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Psychodynamic Psychotherapy

Psychodynamic psychotherapy draws on theories and practice of analytic psychology and psychoanalysis.  It is a therapeutic process which helps people understand and resolve their problems by increasing awareness of their inner world and its influence over relationships both past and present.

In the reliable, confidential and private setting provided, the individual will be encouraged to reflect on whatever is foremost in their mind, such as feelings, dreams or memories, whilst the therapist listens and tries to help make sense of this.  The relationship with the therapist is crucial to facilitate a process known as transference, where patterns of thinking and relating become reflected in the patient's relationship with the therapist.  The individual will learn to recognise these patterns and will develop the capacity to understand and change them.

As the therapy progresses, the client will discover new ways of coping with problems and feelings.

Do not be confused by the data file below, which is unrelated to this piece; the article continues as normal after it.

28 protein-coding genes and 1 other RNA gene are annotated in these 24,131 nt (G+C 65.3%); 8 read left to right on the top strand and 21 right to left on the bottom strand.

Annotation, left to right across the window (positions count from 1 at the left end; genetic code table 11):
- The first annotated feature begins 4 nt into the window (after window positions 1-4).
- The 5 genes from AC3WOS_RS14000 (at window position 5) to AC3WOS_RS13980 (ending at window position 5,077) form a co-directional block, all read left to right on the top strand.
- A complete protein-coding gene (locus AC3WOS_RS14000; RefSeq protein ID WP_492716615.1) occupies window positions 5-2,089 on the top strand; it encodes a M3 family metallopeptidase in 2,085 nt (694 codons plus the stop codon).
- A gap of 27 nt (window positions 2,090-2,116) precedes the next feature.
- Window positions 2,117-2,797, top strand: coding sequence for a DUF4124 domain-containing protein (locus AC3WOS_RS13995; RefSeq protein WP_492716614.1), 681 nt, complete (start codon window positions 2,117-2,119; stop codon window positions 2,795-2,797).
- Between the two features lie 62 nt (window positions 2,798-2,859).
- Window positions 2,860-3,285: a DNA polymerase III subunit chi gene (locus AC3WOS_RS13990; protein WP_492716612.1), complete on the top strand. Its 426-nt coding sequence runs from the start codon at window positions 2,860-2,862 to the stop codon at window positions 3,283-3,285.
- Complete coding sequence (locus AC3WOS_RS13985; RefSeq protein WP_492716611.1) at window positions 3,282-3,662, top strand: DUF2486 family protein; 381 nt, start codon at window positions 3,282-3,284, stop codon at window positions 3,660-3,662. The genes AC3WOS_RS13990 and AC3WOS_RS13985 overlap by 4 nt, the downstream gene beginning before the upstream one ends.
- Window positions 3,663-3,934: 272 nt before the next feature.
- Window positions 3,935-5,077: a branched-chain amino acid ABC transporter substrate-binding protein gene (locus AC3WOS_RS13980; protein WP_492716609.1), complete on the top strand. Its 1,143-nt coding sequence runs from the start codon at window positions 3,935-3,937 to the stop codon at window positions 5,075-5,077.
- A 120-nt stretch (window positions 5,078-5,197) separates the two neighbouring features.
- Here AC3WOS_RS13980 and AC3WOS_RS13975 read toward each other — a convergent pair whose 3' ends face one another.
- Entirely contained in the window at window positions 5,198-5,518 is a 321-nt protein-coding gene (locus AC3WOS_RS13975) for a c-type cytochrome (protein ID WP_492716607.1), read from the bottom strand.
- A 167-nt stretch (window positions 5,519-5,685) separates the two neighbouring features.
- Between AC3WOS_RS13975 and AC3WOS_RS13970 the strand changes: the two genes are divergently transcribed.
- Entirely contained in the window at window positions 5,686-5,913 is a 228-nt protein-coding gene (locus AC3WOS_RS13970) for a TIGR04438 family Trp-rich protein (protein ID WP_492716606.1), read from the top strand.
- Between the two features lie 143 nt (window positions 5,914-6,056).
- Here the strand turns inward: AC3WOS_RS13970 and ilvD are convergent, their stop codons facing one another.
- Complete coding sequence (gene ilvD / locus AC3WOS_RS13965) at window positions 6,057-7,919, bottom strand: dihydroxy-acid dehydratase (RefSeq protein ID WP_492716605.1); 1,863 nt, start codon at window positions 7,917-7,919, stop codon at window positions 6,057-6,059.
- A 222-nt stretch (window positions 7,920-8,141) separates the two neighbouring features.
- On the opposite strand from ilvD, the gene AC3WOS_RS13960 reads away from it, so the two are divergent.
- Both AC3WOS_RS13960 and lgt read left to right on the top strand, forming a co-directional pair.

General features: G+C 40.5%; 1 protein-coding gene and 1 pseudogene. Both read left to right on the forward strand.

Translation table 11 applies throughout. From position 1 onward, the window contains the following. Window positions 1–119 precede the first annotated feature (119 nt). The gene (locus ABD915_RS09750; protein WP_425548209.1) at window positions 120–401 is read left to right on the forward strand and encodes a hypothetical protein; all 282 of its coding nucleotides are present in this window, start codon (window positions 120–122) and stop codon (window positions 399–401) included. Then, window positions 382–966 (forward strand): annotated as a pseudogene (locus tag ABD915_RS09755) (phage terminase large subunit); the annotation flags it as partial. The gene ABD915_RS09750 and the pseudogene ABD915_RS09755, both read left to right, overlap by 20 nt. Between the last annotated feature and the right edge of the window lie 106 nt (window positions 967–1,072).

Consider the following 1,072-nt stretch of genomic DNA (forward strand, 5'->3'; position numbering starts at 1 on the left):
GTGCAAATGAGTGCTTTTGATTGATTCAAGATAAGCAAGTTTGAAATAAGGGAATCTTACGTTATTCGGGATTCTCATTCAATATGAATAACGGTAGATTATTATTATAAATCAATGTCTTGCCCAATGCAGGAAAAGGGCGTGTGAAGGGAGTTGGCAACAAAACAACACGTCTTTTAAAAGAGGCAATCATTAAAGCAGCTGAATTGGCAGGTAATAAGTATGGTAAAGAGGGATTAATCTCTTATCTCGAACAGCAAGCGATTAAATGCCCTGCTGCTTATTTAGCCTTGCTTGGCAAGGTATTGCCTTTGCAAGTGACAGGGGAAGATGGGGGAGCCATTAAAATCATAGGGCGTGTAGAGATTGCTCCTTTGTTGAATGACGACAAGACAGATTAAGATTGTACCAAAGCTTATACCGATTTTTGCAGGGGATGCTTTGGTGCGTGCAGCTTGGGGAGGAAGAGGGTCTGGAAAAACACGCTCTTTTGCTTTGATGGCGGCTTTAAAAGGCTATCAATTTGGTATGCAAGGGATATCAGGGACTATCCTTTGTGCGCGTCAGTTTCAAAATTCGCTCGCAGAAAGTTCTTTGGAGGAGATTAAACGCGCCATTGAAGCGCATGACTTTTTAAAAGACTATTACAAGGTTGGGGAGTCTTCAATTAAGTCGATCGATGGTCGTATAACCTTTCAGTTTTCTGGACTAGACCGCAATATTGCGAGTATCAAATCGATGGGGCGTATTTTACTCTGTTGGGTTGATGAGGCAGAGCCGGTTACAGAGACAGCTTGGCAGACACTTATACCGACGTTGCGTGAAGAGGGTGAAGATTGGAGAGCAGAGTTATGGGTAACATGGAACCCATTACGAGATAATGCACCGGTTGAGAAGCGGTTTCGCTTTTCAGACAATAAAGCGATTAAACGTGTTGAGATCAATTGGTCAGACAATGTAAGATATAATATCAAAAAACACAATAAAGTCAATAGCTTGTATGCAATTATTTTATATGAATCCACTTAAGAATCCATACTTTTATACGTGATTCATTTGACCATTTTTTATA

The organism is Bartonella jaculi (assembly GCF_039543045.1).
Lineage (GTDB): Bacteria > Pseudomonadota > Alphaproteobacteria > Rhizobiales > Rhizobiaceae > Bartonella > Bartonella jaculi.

Psychodynamic psychotherapy provides an effective treatment for a range of psychological disorders, both as a treatment in its own right and as an adjunct to other forms of treatment.

The individual's suitability for psychodynamic psychoanalysis will usually be assessed during one or more preliminary consultations, as the success of the treatment is dependant on a few factors:

  • Clients need to be well motivated and able to commit themselves to regular sessions
  • A capacity to tolerate frustration and distress, is considered helpful 
  • A desire and ability to engage in personal reflection is necessary


Occasionally therapy might be of short duration but generally speaking psychodynamic psychotherapy is best considered as a medium or long term treatment.

 

Contact

Service Lead: John Wright

Psychotherapy Department
First Floor
Centre Court
73 Exeter Street
Plymouth
PL4 0AH

Tel: (01752) 435510

Email: PCH.Psychotherapy@nhs.net